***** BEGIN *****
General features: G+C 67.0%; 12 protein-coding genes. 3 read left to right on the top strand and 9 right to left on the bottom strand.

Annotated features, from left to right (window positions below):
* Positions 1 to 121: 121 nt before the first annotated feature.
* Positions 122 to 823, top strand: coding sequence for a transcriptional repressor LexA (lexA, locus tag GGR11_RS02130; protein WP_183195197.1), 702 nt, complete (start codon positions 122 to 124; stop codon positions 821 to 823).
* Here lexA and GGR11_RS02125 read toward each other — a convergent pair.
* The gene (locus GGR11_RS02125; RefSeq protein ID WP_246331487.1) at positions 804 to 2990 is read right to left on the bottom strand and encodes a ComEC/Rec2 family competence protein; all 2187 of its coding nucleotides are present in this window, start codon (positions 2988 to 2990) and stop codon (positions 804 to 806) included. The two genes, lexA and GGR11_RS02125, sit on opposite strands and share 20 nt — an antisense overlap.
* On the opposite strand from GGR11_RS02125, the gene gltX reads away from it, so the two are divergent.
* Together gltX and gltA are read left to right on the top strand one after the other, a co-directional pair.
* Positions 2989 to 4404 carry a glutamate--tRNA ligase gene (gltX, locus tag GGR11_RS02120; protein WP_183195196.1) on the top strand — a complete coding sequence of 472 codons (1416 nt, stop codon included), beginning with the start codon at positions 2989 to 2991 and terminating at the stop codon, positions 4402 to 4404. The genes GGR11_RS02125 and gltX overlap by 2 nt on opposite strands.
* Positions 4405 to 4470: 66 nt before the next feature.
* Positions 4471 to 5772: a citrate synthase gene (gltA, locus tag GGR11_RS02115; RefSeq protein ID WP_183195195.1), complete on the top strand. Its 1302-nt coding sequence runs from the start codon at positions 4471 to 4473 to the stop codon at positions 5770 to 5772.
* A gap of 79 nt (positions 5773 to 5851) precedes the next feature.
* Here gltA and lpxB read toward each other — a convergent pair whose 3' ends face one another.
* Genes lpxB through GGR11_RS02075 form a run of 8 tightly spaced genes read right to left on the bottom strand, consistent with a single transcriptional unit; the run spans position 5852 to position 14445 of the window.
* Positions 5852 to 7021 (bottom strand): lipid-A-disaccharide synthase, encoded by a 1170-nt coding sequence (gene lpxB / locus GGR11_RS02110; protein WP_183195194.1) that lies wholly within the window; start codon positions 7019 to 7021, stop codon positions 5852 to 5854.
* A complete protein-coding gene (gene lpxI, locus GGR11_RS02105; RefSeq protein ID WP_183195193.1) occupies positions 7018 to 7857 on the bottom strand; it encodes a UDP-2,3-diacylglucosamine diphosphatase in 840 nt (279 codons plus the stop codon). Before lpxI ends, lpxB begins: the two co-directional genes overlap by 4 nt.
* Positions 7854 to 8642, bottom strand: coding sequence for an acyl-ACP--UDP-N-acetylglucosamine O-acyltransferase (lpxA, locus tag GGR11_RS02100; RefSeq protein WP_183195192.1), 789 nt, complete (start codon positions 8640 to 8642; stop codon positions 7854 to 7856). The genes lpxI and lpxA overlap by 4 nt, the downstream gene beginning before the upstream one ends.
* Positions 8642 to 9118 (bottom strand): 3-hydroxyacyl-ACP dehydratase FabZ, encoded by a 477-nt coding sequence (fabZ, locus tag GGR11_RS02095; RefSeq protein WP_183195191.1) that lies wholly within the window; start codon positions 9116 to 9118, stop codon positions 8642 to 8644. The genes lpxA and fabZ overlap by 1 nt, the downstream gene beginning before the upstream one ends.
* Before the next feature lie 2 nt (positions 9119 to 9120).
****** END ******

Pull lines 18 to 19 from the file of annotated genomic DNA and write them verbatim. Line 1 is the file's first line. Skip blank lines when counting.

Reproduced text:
* Positions 8642 to 9118 (bottom strand): 3-hydroxyacyl-ACP dehydratase FabZ, encoded by a 477-nt coding sequence (fabZ, locus tag GGR11_RS02095; RefSeq protein WP_183195191.1) that lies wholly within the window; start codon positions 9116 to 9118, stop codon positions 8642 to 8644. The genes lpxA and fabZ overlap by 1 nt, the downstream gene beginning before the upstream one ends.
* Before the next feature lie 2 nt (positions 9119 to 9120).